In my previous article discussing the rise of Bitcoin as a possible form of digital bullion, I compared and contrasted its measure of value in comparison to gold and silver bullion. When I wrote my first article, the value of Bitcoin was rising toward an impressive $20,000 in value, and — as experts had predicted — it fell in value once more to a low of around $6,000 earlier this month. It has just now returned to a value of near $11,000 for the first time this year. While Bitcoin appears to rise and fall in a cyclical nature, when it actually decides to rapidly increase or decrease in value is still risky to assess as an investor. As experts have previously suggested, a currency that fluctuates in value as much as Bitcoin tends to be a sign of its weakness rather than its strength — so how do gold and silver measure up?
According to APMEX, which has tracked the price of gold per ounce since February 16, 1987, the precious metal is currently sitting at $1,348.90 per ounce. The highest price gold reached during this period of 31 years was $1,864.12 on September 5, 2011. It was speculated that this may have been due to a growing accumulation of debt by European countries like Greece and Ireland that year. And, of course, many of the world’s economies were still recovering from the Great Recession of 2008. While there have been some fluctuations here and there, the price of gold has held a noticeable upward trend in growth since 2015. Being a relatively new and speculative form of currency, Bitcoin appears to double and half itself in value during the same month at times.
Silver, on the other hand, appears to have the same growth trend as gold until around January 21, 2013, when its value sharply cut in half over the subsequent months (from $31.95 in January to $19.97 in August of the same year). Silver currently sits at a value of $16.74 per ounce. Silver’s sudden drop in value in 2013 can partially be explained by advancements in technology, particularly with photography and electronics — the former for switching largely to digital media and the latter for decreases in the size of appliances that use silver. However, what’s interesting to note is that gold faced a similar drop in 2013 as well (though not as severe and noticeable as the one for silver), having gone from $1,684.88 in January to $1,300.40 in August. This suggests that there is at least one common factor that caused both precious metals to suddenly decrease in value that year.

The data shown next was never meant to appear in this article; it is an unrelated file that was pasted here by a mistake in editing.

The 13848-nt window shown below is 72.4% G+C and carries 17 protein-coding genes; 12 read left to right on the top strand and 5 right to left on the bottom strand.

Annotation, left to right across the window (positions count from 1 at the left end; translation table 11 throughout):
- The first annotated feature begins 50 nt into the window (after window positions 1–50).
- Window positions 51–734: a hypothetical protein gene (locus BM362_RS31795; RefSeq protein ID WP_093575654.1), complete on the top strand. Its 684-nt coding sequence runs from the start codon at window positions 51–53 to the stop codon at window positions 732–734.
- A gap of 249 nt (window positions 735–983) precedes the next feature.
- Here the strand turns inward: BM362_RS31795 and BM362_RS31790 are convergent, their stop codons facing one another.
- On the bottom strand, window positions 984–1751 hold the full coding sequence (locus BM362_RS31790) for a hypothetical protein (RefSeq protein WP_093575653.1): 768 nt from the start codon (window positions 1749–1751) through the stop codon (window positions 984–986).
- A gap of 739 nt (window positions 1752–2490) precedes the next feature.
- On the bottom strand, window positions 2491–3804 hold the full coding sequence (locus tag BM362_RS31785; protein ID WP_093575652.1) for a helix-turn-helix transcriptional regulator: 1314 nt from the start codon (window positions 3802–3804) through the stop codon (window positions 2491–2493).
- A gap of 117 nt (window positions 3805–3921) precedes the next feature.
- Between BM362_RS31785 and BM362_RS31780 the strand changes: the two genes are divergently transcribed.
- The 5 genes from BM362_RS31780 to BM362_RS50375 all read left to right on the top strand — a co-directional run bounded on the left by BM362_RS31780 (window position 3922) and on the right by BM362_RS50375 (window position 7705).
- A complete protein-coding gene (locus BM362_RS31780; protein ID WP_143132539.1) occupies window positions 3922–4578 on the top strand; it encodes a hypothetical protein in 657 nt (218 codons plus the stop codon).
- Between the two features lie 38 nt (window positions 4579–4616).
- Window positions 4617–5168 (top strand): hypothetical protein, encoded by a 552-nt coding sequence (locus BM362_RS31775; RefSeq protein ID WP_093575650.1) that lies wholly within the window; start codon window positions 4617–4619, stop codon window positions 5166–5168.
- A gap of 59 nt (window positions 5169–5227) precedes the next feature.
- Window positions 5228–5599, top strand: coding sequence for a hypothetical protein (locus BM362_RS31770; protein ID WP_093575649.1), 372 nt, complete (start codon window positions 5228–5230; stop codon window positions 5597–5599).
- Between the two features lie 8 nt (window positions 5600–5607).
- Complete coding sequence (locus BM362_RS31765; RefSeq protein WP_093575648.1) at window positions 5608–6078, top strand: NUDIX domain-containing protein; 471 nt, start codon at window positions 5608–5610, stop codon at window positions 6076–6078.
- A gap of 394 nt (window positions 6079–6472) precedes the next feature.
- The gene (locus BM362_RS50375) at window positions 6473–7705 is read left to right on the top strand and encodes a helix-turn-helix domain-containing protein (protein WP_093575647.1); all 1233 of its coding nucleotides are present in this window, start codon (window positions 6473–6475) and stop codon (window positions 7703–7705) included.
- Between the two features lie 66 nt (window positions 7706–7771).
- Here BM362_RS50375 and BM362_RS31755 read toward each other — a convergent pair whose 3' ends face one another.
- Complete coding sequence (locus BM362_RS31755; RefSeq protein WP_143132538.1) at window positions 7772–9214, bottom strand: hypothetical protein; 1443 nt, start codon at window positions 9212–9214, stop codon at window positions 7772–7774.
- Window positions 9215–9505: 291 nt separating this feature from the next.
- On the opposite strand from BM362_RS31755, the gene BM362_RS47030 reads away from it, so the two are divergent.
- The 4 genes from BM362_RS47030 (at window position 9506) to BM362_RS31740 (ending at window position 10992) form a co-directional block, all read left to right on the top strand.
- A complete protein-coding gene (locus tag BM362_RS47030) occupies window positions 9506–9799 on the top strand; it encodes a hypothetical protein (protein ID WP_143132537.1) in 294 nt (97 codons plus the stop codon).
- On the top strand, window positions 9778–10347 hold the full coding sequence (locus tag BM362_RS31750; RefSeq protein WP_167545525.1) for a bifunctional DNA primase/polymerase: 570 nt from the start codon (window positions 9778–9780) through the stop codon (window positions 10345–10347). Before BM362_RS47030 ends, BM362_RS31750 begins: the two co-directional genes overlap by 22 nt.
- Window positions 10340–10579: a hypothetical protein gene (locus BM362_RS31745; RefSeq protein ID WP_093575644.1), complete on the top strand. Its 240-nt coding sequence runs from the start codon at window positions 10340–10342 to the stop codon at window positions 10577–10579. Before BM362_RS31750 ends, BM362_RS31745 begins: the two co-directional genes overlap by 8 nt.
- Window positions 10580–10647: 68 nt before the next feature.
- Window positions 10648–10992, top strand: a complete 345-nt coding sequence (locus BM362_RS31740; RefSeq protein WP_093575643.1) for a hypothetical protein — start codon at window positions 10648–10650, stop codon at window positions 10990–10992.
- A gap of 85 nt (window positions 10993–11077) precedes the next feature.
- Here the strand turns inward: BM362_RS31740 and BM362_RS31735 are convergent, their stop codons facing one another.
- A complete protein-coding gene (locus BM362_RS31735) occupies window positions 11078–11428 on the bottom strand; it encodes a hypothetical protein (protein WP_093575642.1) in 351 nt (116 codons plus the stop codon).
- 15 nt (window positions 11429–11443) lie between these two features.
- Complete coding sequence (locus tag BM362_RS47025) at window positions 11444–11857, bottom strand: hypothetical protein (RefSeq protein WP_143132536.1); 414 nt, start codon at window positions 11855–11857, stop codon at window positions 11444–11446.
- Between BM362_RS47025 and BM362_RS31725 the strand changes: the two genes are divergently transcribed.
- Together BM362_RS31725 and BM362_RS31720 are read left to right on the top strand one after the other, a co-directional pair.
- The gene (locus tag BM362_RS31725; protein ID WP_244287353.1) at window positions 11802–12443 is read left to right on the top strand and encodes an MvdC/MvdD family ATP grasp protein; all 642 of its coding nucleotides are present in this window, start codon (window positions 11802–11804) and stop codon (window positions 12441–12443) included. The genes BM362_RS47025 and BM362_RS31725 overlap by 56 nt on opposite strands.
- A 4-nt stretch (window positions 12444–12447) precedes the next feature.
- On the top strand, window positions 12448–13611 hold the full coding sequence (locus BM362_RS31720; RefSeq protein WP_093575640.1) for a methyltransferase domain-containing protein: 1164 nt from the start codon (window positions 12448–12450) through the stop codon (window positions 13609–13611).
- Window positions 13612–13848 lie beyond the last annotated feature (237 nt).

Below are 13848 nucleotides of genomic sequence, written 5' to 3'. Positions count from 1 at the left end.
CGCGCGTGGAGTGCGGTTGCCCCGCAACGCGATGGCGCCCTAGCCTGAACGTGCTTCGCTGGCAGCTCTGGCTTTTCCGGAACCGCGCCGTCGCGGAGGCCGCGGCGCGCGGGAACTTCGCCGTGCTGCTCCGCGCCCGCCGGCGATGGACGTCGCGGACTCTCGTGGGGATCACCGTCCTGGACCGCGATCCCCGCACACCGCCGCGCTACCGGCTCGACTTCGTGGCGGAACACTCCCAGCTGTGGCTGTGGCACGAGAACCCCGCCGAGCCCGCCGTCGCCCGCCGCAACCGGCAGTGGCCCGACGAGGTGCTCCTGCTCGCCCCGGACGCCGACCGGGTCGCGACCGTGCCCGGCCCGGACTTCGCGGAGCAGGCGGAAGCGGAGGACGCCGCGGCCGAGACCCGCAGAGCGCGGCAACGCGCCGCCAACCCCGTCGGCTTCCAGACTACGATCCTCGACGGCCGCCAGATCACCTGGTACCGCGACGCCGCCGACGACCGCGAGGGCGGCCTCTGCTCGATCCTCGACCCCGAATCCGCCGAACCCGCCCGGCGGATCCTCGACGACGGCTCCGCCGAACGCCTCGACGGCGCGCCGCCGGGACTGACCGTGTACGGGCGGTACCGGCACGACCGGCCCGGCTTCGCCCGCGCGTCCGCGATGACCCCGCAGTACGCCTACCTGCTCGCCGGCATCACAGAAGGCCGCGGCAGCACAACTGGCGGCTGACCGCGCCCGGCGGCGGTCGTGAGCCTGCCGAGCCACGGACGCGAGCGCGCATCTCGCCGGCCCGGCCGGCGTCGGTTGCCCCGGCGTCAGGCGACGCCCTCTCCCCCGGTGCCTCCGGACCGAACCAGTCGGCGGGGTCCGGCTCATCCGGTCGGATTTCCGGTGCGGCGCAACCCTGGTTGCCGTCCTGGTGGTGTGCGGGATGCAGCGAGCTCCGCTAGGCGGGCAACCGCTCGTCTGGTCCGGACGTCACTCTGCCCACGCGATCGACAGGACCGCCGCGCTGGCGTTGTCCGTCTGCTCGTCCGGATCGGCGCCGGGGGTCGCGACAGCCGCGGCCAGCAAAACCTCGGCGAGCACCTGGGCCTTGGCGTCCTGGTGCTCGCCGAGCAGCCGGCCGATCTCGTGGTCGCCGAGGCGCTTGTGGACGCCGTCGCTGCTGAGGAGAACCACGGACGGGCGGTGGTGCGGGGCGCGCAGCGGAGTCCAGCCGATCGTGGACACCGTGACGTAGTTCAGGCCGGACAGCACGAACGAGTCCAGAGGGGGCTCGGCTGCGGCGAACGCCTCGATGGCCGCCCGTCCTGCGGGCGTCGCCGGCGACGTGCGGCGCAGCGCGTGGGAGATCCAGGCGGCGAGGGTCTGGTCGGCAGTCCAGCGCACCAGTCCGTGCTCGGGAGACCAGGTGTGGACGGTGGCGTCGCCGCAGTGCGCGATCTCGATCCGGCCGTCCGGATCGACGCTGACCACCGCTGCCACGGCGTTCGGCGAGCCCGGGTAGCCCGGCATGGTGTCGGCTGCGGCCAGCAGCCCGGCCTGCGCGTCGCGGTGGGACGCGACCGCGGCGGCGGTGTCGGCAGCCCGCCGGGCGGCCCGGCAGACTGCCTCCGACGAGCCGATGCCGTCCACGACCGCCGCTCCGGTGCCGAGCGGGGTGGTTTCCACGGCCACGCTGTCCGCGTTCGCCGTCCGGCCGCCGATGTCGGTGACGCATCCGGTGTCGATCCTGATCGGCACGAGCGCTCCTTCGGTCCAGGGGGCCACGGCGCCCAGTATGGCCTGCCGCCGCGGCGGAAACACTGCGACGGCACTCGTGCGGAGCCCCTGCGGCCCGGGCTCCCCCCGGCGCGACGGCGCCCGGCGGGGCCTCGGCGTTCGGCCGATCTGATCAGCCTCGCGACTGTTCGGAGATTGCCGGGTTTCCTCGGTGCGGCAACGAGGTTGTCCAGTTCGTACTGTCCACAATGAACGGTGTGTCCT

It appears that since January 2013, while gold and silver are still more valuable than they were before 2011, they have not yet returned to their peak value between the years of 2011 and 2013. Why is this? What happened during those years to cause this spike and subsequent fall in the value of gold and silver? The answer is rather complicated, and while not all factors are known, what most investors understand is that when political and economic turmoil are high, precious metal prices tend to rise in value with the chaos. In short, the value of gold and silver holds an inverse relationship with the health of the economy.
According to the Bureau of Labor Statistics, between 2008 and 2012, the Producer Price Index (PPI) for gold experienced a 101.1 percent surge in value. We all know what happened in 2008 to create economic turmoil. On the other hand, the Bureau notes that during times of economic prosperity:
Investors are more likely to turn to more speculative investments, such as stocks, bonds, and real estate. During these times, the price for gold often declines.
Enter Bitcoin in 2009, a more “speculative” investment than precious metals. Since the Bureau and a variety of other sources have determined that increasing values of precious metals indicate economic turmoil, then the increase in the value of speculative investments like Bitcoin seems to indicate a healthy economy. While this relationship may not be perfect, it appears that precious metals and Bitcoin share a sort of connection that allows investors to crudely assess the relative health of the economy and when it is best to invest in either tangible assets or speculative ones. Utilizing this knowledge, we can determine that 2013 was the economic turning point for the great recession in the United States, given the sudden drop in the value of both gold and silver. Not surprisingly, the notorious cryptocurrency experienced its first surge in value in 2013 as well.
While Bitcoin fluctuates more rapidly and less predictably than gold and silver, it may be that it is now becoming one of the many speculative investments like stocks and bonds that we can indirectly use to assess the health of the economy. Today’s investors might conclude that silver and gold should be bought during economically prosperous times, and sold during economically hectic times — and that the best time for speculative investments like Bitcoin is the opposite. Could this crucial distinction save your wallet? Only time will tell.